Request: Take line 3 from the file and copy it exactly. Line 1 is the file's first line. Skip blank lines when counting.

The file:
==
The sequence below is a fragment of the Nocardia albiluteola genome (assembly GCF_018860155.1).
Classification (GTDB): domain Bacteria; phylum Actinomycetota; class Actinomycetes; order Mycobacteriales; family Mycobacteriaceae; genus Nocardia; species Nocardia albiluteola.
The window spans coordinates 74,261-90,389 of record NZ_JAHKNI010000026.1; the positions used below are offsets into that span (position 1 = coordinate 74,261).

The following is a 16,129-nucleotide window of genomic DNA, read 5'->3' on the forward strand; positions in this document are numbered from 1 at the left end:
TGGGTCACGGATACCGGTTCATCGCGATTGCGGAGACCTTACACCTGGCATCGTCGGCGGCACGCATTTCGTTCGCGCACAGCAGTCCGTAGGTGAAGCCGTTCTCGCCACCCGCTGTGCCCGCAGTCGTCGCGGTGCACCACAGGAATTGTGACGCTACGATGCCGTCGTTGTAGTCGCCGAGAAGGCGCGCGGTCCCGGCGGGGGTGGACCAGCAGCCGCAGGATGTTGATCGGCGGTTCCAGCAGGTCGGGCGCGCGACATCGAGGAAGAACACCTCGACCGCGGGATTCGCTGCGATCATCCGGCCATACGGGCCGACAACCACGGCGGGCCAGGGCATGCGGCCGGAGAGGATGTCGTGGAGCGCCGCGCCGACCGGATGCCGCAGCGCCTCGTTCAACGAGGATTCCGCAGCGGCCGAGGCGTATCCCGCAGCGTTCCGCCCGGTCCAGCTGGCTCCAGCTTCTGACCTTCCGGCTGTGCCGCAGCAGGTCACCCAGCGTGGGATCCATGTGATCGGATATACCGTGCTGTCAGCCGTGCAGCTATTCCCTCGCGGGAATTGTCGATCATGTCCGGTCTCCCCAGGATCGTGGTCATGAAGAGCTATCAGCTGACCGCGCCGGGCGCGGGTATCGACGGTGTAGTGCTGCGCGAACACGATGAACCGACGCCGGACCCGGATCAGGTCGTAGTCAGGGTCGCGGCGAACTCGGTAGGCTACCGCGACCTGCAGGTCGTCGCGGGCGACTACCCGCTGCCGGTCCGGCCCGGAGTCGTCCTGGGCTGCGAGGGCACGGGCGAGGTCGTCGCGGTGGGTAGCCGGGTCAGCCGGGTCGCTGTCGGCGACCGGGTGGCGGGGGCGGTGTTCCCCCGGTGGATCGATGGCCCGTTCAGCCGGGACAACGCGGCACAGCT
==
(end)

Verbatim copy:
The window spans coordinates 74,261-90,389 of record NZ_JAHKNI010000026.1; the positions used below are offsets into that span (position 1 = coordinate 74,261).